By Scott Miller, Director of Strategic Programs, NextFlex
NextFlex held its latest workshop entitled, “FHE for Defense Applications,” at Lockheed Martin’s Global Vision Center in Arlington, VA, June 12-13. Attended by 102 industry, academia, and government partners, the workshop focused on three strategic areas for the Department of Defense: Microelectronics Assembly and Packaging, Missiles and Munitions, and Command, Control, Communications, and High-power RF. Each of these areas were addressed by subject matter experts who presented state of the art views on requirements, technology development, manufacturability, and reliability from the perspective of DoD, industry, and academic ecosystem partners.
Dr. Robert Gold, Director of Technology and Manufacturing Industrial Base, Office of the Undersecretary of Defense for Research and Engineering, opened the workshop with a talk about how the Secretary of Defense for Research & Engineering Dr. Mike Griffin’s priorities drive the Department of Defense directions and investments. He spoke about moving defense technology development at the speed of warfighter relevance and described the DoD’s focus in the context of mission and technology modernization. He said that flexible hybrid electronics will transform microelectronics for the future and is well positioned to support many of the DoD modernization priorities. Mr. Gold has met with each of the eight DoD institutes to review the business case and technology focus to identify new opportunities to align institute agendas strategically, now that the concept of public-private partnerships has been tested and proven. He closed by asking the audience to keep up the good work, to stay tuned for developments, and that he was looking forward to what’s next from the NextFlex community.
The first session was chaired by Dan Hines from the Laboratory for Physical Sciences and focused on Microelectronics Assembly and Packaging. Speakers discussed using FHE manufacturing technologies for building several kinds of electronic systems and showed the development process from prototype to low volume production and discussed the important topic of reliability and low defect rates. Use of FHE fabrication processes for assembly and packaging of multi-chip modules and for repair of legacy circuit cards showed how FHE can advance related spaces as well. The session included a strong balance of identification of current capabilities and challenges and opportunities for the future.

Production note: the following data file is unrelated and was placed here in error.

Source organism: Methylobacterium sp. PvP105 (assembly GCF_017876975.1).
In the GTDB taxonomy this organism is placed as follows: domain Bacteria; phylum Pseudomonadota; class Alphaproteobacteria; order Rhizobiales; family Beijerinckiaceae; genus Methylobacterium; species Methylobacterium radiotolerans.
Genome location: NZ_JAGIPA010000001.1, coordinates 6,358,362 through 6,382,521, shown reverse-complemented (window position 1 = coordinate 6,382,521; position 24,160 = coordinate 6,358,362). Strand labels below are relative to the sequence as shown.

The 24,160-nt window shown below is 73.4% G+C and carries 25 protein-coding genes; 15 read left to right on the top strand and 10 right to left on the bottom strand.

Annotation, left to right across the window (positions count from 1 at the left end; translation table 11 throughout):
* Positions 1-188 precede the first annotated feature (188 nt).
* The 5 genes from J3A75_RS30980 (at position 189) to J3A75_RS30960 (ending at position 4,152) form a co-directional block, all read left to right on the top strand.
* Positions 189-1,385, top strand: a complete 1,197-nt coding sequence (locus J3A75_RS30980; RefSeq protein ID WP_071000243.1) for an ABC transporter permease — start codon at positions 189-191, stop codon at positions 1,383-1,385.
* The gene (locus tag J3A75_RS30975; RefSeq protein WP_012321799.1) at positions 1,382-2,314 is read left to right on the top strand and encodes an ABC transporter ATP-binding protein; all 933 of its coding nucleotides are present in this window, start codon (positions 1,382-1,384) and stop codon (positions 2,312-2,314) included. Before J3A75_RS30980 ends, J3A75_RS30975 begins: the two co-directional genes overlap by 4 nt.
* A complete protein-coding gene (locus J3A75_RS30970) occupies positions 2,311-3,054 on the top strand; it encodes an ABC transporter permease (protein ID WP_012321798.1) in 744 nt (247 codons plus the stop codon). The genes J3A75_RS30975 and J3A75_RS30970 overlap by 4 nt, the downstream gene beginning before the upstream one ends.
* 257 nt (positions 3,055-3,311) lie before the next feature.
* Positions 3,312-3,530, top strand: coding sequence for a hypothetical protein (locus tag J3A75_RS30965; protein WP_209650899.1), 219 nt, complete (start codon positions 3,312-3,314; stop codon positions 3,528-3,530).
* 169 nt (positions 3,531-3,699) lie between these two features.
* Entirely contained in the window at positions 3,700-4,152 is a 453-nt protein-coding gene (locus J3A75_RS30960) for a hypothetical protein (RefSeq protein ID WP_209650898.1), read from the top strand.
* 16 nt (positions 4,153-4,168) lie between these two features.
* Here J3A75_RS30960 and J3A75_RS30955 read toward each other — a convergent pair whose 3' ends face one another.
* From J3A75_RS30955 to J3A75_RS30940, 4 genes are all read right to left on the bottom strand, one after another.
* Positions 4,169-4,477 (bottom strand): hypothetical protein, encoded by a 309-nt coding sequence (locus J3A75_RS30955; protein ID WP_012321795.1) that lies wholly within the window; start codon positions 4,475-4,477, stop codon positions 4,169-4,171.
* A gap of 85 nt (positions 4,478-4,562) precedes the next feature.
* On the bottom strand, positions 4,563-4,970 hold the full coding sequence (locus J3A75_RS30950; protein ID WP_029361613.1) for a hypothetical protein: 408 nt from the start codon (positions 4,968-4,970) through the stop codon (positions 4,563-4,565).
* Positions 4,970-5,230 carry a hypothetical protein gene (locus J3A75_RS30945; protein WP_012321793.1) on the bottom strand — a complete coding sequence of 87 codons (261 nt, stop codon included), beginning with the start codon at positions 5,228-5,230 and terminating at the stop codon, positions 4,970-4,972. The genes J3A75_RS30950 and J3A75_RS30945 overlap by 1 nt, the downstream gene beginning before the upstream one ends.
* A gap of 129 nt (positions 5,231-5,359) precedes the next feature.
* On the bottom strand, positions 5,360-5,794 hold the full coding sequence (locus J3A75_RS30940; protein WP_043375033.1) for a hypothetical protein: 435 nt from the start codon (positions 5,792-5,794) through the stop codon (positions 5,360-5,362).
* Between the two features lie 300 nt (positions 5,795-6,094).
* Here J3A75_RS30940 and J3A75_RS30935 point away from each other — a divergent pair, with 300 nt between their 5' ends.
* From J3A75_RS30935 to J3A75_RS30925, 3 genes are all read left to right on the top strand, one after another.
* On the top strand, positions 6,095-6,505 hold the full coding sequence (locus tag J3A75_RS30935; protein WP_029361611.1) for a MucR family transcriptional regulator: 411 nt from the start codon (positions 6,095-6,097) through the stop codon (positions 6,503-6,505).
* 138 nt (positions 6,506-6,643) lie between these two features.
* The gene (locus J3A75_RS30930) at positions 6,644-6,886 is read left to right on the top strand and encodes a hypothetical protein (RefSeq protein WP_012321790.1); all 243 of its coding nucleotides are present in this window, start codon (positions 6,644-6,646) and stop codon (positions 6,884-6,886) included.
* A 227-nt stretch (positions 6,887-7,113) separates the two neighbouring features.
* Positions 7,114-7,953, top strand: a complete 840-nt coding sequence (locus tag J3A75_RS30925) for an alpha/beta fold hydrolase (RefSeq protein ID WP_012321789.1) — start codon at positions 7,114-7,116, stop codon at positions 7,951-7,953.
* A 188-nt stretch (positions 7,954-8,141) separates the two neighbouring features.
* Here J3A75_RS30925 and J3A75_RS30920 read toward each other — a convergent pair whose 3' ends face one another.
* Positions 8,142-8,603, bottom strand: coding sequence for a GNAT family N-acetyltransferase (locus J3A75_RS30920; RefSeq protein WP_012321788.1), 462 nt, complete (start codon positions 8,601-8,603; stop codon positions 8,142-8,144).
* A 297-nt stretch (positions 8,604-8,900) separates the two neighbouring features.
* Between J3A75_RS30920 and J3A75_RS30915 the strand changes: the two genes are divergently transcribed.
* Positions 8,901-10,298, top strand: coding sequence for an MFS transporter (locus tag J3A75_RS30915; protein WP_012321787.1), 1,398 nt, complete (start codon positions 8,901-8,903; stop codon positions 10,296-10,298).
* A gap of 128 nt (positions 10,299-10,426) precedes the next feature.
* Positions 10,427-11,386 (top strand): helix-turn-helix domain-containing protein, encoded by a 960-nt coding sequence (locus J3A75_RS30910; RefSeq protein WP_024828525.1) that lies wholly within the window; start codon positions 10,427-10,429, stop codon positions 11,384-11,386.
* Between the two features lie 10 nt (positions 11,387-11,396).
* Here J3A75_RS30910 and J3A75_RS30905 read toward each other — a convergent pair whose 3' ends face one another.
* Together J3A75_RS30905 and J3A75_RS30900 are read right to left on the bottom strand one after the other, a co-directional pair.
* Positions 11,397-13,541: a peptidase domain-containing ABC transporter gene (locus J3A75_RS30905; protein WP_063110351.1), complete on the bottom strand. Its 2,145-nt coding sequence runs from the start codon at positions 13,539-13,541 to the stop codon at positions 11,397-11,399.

The second session on Missiles and Munitions was chaired by Craig Herndon from the Naval Surface Warfare Center Crane Division (NSWC). In this session, opportunities were discussed for applying FHE technology and manufacturing in areas including missile seekers, communications, and fuses. The theme of discussing opportunities for improving materials and reliability continued in this session, noting that the better and more proven these become, the more applications become available. A closing panel discussion gave the speakers the chance to share thoughts about drivers and mechanisms for inserting FHE components and subsystems into DoD platforms.
The final session on Command, Control, Communications, and High-power RF was co-chaired by Steve Gonya from Lockheed Martin and Joseph Kunze from SI2 Technologies. Talks addressed design and development of advanced antenna systems, including additively manufactured and conformal antennas for multiple applications, capabilities and MRL maturation that the community has achieved for sensing and communications, and millimeter-wave electronics. Finally, attendees heard perspectives that FHE may be a critical component of next generation technologies and systems, how distributed functionality that FHE enables may improve resilience, and extreme size, weight, and power improvements like advanced antennas in “no space”. The workshop concluded with members-only technical breakout sessions with discussions of the three session topics and identification of priorities to explore with an eye toward moving the ecosystem forward and delivering maximum impact.Back to all news